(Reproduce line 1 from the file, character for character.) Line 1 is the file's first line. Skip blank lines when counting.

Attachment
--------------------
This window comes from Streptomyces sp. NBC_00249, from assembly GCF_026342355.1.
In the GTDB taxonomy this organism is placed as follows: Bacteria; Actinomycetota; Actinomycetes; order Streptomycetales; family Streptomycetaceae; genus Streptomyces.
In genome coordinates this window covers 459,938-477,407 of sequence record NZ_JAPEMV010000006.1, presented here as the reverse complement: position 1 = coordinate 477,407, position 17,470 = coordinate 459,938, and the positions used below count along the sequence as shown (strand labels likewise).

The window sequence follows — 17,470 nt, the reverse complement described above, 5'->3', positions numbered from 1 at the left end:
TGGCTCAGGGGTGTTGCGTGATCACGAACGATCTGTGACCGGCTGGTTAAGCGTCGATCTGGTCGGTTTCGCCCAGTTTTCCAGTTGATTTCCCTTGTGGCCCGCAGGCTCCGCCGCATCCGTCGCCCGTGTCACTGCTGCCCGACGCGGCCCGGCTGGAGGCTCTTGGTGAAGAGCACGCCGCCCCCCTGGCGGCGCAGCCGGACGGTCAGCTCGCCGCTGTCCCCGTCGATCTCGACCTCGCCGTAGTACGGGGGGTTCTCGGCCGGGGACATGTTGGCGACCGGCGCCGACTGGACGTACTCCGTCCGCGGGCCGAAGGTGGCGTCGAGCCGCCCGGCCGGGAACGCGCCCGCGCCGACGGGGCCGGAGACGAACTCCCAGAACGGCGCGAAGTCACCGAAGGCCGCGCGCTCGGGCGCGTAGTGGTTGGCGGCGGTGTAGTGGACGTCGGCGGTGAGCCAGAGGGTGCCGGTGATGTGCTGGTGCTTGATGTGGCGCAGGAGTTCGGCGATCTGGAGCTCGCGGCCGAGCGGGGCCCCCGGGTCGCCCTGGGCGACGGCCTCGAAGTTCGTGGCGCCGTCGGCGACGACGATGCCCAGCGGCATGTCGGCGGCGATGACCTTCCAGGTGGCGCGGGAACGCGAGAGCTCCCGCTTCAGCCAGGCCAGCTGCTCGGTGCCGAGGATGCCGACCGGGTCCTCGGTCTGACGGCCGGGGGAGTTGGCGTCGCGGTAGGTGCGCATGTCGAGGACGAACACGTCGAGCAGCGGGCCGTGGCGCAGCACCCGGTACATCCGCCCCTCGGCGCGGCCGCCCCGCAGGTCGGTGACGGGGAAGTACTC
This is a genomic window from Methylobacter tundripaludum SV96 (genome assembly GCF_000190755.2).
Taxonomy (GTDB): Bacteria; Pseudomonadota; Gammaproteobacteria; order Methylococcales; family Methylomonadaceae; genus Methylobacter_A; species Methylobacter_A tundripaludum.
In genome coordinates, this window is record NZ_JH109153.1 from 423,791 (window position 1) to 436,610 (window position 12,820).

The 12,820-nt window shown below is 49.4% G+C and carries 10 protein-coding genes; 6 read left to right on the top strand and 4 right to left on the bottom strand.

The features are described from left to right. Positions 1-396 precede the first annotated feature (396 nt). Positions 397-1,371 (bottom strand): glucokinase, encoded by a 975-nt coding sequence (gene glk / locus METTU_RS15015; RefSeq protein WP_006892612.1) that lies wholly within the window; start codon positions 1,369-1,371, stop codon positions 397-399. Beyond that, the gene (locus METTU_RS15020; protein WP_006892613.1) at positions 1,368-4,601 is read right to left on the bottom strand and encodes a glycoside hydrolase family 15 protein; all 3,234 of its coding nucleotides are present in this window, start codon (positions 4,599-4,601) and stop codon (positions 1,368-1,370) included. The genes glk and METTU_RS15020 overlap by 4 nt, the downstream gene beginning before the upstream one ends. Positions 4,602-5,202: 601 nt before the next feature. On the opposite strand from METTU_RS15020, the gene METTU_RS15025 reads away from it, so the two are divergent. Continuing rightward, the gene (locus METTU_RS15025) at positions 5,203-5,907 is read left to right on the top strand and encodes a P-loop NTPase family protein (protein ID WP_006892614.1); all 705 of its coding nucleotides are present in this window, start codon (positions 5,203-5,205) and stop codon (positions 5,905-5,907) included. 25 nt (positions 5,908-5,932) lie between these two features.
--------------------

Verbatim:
This window comes from Streptomyces sp. NBC_00249, from assembly GCF_026342355.1.